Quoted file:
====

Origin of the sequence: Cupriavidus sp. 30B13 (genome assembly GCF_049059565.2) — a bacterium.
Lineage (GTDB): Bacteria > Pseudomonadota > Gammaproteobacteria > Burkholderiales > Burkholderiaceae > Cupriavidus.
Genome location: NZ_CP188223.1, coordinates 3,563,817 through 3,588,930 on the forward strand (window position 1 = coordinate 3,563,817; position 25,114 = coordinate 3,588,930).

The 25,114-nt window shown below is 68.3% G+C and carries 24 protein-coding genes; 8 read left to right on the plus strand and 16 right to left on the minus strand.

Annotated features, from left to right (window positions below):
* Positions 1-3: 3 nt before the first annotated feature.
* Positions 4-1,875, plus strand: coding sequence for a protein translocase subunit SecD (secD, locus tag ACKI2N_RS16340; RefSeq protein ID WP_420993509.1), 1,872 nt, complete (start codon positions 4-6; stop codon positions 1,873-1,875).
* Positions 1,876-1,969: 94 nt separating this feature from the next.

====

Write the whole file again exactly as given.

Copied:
Origin of the sequence: Cupriavidus sp. 30B13 (genome assembly GCF_049059565.2) — a bacterium.
Lineage (GTDB): Bacteria > Pseudomonadota > Gammaproteobacteria > Burkholderiales > Burkholderiaceae > Cupriavidus.
Genome location: NZ_CP188223.1, coordinates 3,563,817 through 3,588,930 on the forward strand (window position 1 = coordinate 3,563,817; position 25,114 = coordinate 3,588,930).

The 25,114-nt window shown below is 68.3% G+C and carries 24 protein-coding genes; 8 read left to right on the plus strand and 16 right to left on the minus strand.

Annotated features, from left to right (window positions below):
* Positions 1-3: 3 nt before the first annotated feature.
* Positions 4-1,875, plus strand: coding sequence for a protein translocase subunit SecD (secD, locus tag ACKI2N_RS16340; RefSeq protein ID WP_420993509.1), 1,872 nt, complete (start codon positions 4-6; stop codon positions 1,873-1,875).
* Positions 1,876-1,969: 94 nt separating this feature from the next.